Tropes About People With Hearing Loss

Comments: 7



Predictably, many of the tropes relating to D/deaf and hard of hearing characters deal with communication methods and degree of hearing loss. Most, if not all, of these tropes have to do with people’s assumptions and wishful thinking about hearing loss.

All D/deaf and hard of hearing people are flawless lip-readers.

Ah, that would be nice, wouldn’t it?

Studies have shown that even the best lip-readers can only understand approximately 33% of a spoken conversation by lip-reading alone. Lip-reading isn’t a magical solution for people with hearing loss. At best, it’s a slightly helpful technique.

I’ve read and seen this trope all too often in books, movies, and television. When I was eleven, I read this YA mystery about a deaf girl detective who could lip-read perfectly from 100 yards away. In fact, her lip-reading skills helped her crack a murder mystery she read the criminals’ lips. I admit it, I rolled my eyes a little.

This trope is a lazy workaround for a character’s hearing loss. If a character is an expert lip-reader, then the writer doesn’t need to deal with the realities of communication briers. This result doesn’t just give people the wrong impression about D/deaf and hard of hearing characters, but it causes writers to miss some potentially great storytelling opportunities.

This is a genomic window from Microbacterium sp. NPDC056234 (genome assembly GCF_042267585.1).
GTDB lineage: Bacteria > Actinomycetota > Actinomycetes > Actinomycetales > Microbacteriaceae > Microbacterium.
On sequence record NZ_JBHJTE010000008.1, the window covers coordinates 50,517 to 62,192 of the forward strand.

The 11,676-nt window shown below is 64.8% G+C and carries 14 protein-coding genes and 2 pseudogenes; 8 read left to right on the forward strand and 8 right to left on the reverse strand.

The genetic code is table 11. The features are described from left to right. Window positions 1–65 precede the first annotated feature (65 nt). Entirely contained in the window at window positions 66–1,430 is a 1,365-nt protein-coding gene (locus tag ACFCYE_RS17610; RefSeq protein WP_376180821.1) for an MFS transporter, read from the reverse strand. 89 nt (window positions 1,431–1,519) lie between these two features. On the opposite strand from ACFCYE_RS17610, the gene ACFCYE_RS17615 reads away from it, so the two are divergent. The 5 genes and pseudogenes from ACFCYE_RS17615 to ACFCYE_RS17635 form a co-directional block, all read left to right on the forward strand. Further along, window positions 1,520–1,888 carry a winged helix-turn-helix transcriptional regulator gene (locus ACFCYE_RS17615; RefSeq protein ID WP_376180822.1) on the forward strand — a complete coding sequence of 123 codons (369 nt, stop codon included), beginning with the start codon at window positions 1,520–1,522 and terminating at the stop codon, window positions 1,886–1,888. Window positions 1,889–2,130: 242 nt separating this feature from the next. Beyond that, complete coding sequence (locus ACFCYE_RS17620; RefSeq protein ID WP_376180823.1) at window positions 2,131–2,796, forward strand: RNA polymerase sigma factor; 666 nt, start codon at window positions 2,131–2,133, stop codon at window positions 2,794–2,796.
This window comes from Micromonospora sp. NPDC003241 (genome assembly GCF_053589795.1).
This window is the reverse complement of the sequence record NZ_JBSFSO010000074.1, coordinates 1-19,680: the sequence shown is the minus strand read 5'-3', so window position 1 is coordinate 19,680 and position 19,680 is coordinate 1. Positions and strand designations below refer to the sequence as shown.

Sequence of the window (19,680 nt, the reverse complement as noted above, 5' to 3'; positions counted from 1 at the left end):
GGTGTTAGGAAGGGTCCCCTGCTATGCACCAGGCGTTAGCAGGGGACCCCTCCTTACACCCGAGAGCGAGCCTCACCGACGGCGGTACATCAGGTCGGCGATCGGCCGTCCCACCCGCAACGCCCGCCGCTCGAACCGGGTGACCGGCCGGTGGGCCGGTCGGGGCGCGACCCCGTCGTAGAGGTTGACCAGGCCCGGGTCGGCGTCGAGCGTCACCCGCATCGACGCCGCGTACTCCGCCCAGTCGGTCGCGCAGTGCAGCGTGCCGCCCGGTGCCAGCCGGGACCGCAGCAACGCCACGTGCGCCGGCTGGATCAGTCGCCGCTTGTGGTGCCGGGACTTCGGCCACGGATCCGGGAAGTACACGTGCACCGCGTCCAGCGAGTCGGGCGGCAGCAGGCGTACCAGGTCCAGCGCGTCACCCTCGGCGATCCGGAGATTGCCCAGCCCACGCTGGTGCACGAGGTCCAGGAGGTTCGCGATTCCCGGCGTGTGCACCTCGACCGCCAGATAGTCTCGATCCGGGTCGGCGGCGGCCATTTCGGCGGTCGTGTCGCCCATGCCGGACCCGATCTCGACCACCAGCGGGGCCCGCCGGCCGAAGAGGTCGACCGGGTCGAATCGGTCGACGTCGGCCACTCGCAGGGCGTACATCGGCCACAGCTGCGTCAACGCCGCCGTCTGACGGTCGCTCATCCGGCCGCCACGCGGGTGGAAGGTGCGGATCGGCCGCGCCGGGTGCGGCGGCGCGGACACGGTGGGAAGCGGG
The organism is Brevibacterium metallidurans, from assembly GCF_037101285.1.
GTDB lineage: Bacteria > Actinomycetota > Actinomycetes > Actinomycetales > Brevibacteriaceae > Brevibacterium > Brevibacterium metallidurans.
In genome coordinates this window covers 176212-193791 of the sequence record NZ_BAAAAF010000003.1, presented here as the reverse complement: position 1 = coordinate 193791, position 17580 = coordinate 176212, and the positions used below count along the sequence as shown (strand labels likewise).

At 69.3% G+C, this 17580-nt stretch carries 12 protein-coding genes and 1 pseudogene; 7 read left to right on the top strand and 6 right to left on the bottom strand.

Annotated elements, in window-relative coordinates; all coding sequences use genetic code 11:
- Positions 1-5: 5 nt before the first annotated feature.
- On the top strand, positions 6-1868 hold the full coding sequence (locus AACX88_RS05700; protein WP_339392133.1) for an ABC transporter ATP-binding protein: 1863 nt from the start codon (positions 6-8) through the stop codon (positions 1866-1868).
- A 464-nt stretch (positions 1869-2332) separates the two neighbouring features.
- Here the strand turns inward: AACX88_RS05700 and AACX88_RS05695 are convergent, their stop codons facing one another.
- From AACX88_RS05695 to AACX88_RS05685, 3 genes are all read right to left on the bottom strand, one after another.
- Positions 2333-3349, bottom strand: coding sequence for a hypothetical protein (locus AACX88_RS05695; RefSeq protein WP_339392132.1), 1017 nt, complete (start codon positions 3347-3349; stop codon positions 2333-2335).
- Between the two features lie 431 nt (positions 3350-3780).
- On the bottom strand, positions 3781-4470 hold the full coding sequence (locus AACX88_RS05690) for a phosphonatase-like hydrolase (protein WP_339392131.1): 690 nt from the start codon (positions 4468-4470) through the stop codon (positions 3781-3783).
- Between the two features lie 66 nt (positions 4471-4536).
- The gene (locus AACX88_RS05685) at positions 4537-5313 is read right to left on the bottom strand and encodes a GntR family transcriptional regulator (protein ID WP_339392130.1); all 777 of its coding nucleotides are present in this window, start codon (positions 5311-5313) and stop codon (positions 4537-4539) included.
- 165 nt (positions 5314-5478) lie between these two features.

All D/deaf people use sign language.

This trope may seem to contradict the previous one, but it doesn’t. I suspect that there is an assumption that one is an amazing lip-reader and a fluent signer.

Not all deaf and hard of hearing people know American Sign Language (ASL), let alone are fluent. There is a large array of communication methods used by people with hearing loss: ASL, Signed Exact English (SEE), Simultaneous Communication (SimCom), speech, cued speech, et cetera. The person’s choice of communication method is a very individual and personal one.